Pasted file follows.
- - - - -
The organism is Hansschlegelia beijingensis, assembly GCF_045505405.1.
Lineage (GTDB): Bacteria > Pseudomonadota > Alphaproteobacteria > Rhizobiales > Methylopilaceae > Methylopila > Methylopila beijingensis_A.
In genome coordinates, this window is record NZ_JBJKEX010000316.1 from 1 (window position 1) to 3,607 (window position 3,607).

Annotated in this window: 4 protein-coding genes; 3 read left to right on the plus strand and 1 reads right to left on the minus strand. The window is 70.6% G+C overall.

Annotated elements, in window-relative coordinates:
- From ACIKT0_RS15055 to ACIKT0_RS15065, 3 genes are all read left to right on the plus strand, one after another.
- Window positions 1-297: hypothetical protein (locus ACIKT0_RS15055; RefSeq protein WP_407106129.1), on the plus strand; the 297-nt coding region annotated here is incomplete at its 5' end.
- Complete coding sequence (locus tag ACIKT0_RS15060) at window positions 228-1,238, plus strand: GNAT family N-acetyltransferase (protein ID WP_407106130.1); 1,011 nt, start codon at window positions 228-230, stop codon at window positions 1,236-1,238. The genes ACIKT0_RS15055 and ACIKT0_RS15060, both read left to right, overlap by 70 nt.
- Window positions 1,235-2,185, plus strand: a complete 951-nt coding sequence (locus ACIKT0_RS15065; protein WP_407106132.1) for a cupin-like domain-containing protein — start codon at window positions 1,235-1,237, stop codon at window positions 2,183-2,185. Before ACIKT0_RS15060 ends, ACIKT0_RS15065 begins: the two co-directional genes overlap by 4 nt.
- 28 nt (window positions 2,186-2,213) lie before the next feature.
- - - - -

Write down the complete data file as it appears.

The organism is Hansschlegelia beijingensis, assembly GCF_045505405.1.
Lineage (GTDB): Bacteria > Pseudomonadota > Alphaproteobacteria > Rhizobiales > Methylopilaceae > Methylopila > Methylopila beijingensis_A.
In genome coordinates, this window is record NZ_JBJKEX010000316.1 from 1 (window position 1) to 3,607 (window position 3,607).

Annotated in this window: 4 protein-coding genes; 3 read left to right on the plus strand and 1 reads right to left on the minus strand. The window is 70.6% G+C overall.

Annotated elements, in window-relative coordinates:
- From ACIKT0_RS15055 to ACIKT0_RS15065, 3 genes are all read left to right on the plus strand, one after another.
- Window positions 1-297: hypothetical protein (locus ACIKT0_RS15055; RefSeq protein WP_407106129.1), on the plus strand; the 297-nt coding region annotated here is incomplete at its 5' end.
- Complete coding sequence (locus tag ACIKT0_RS15060) at window positions 228-1,238, plus strand: GNAT family N-acetyltransferase (protein ID WP_407106130.1); 1,011 nt, start codon at window positions 228-230, stop codon at window positions 1,236-1,238. The genes ACIKT0_RS15055 and ACIKT0_RS15060, both read left to right, overlap by 70 nt.
- Window positions 1,235-2,185, plus strand: a complete 951-nt coding sequence (locus ACIKT0_RS15065; protein WP_407106132.1) for a cupin-like domain-containing protein — start codon at window positions 1,235-1,237, stop codon at window positions 2,183-2,185. Before ACIKT0_RS15060 ends, ACIKT0_RS15065 begins: the two co-directional genes overlap by 4 nt.
- 28 nt (window positions 2,186-2,213) lie before the next feature.